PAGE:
Rainbows and monsters
|By Lawrence Cosentino|
Show spotlights artwork of autistic students
Talking about autism is like walking into a hall of mirrors. You can easily get turned around and bump into yourself.
At a Sunday reception at Lansing’s Absolute Gallery, I met Scott Fergus, a recent graduate of Okemos High School. Like many autistic people, Scott avoids eye contact, gives very short answers and speaks in a monotone that takes some getting used to.
Talking with Scott, I slipped easily into the narrow view of autism as a developmental disability that impairs communication.
Then I saw the fish on the wall.
Fergus’ pulsating art commands a bright swath in the gallery’s current exhibit of art by autistic students.
A craggy oak in Meridian Township’s Ferguson Park reaches into a stained-glass sky. Musicians toot strange horns from high windows in an undulating alleyway out of “The Arabian Nights,” by way of M.C. Escher.
Disability? I longed to see the world through his eyes.
Fergus said there was no model for the Arabian Nights painting.
“It was just a picture I made,” he said.
His dad, Ted, seemed in awe.
“Where do the colors come from?” Ted said. “As far as I know, he’s not dropping acid.”
In Scott Fergus’ favorite painting, a rainbow vibrates over Wardcliff Elementary in East Lansing.
“I made that a long time ago,” Scott said. It’s only been four years, but he looked almost wistful about the old school.
“I don’t think he feels he has a disability,” Ted said of Scott. “In some socalled primitive cultures, they would see him as the more enlightened person of all of us, because he’s seeing things we don’t see.”
Most gallery receptions have two kinds of wine, red and white. This one had a generous plate of chocolate chip cookies and a cavernous bowl of M&Ms.
Fighting the heady chocolate smell, Absolute Gallery owner Kathy Holcomb talked about “Autism: Communication Through Art,” now in its second year.
“You can’t go by a billboard without seeing autism,” Holcomb said. Many sources claim that one in 150 people have some form of autism.
“It’s a big thing,” Holcomb said, “but let’s show what people can do with it, not just talk about what they can’t do.”
Holcomb was inspired to do the show four years ago after showing art by an intern with autism. There are nine artists in this year’s show, and Holcomb already has people signed up for next year.
The show isn’t all rainbows. At Sunday’s reception, Ben Davis, a sophomore at Charlotte High School, stood proudly next to a display case of insectoid horrors made of ceramic, clay, wire and acrylic paint. Davis caught me looking into the blood-red mouth of a spidery thing with a lot of eyes.
“That’s just the baby,” he said, with suave glee. “You should see the mother.”
Davis, 16, has been into art since he was 4 years old.
He grew up watching horror movies, and always wanted to make his own creatures.
“I pulled them right out my head — design, color and everything,” he said.
Davis wants to bring the creatures to life in his own films some day.
“Violence, action, mindless horror — that’s what I’m into,” he said, grinning over a Goth goatee.
Autism is a “spectrum” condition, with almost infinite degrees of disability and super-ability.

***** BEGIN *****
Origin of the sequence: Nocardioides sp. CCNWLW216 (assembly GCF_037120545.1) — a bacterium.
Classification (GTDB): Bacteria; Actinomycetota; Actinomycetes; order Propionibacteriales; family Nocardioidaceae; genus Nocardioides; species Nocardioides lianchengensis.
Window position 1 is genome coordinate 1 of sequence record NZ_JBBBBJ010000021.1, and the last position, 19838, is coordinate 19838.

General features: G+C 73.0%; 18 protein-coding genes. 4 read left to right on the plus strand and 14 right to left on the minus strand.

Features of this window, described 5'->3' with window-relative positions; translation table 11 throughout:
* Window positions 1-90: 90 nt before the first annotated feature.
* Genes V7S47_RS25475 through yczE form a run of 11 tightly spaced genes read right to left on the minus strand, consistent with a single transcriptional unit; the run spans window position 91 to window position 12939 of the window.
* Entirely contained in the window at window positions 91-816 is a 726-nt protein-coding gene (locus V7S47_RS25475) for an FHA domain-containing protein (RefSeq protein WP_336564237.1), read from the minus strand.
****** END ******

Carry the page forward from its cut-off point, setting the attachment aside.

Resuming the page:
Monster man Davis was so sly and gregarious you could see him pitching his beasties in Hollywood next week. By contrast, Charlie Worthington, a sophomore at East Lansing High School, sat quietly amid the buzz of the reception.
When I asked him about his work, he kept looking straight ahead.
“The still life is post-Impressionist,” he explained, pointing at a Cezanne-like tableau of wine, bread and fruit. The others weren’t still at all. “That’s T. Rex and nanotyrannus,” he said, pointing at two rampaging dinosaurs.
Charlie’s mother, Leslie, said art has given her son “a chance to have a special identity” at East Lansing High School, where he has created murals of woodland and underwater scenes. “When people see his talent they see him differently,” Leslie said.Some of the art at
Absolute will jump to the Lansing Center March 19 to augment an
appearance by motherand-son California filmmakers Keri Bowers and
Bowers, a mainstay on the autism speaking circuit, called art “the key that unlocks the door” for many autistic young people.
“The person who he was meant to be emerged through the arts,” Bowers said.
“How do you think it feels?” he snaps when his mother asks him how he feels about being autistic.
Is it normal to be a journalist, taking pictures of people and asking them questions?
One day last week, I went to Absolute Gallery to take some pictures of the artwork there, and heard a booming voice.
Collar’s drawings feature whimsical people or animals, many of which sport exactly three hairs.
Michelle Angel, a job coach contracted from state rehab services, helps him get around.
I asked Angel what art does for Collar.
“It’s hard to know,” she said. “But see how he straightens up when he comes in.”
Anthony let me snap a few pictures of him arranging the cards, then abruptly turned the tables.
“Digital camera,” he said to Angel.
Angel went back to the car, came back with a camera, and handed it to Collar.
“First name,” Collar said to me. “Spell it. Last name. Spell it. Date of birth.”
He aimed the camera at me.
“Ready? Smiling. Eyebrows up.”
He took a
“Smiling, please. Hand.” He
Angel explained that Anthony does this to almost everyone he meets.
“He has photos of hundreds of people in the exact same two poses,” she said. “I’m not sure what his plan is.”
“We go home, back to car,” Anthony said to Angel. “Front seat.”
"Autism: Communication through Art"
Through March 31 Absolute Gallery 307 E. Grand River Ave., Lansing MI (517) 482-8845
“Normal People Scare Me”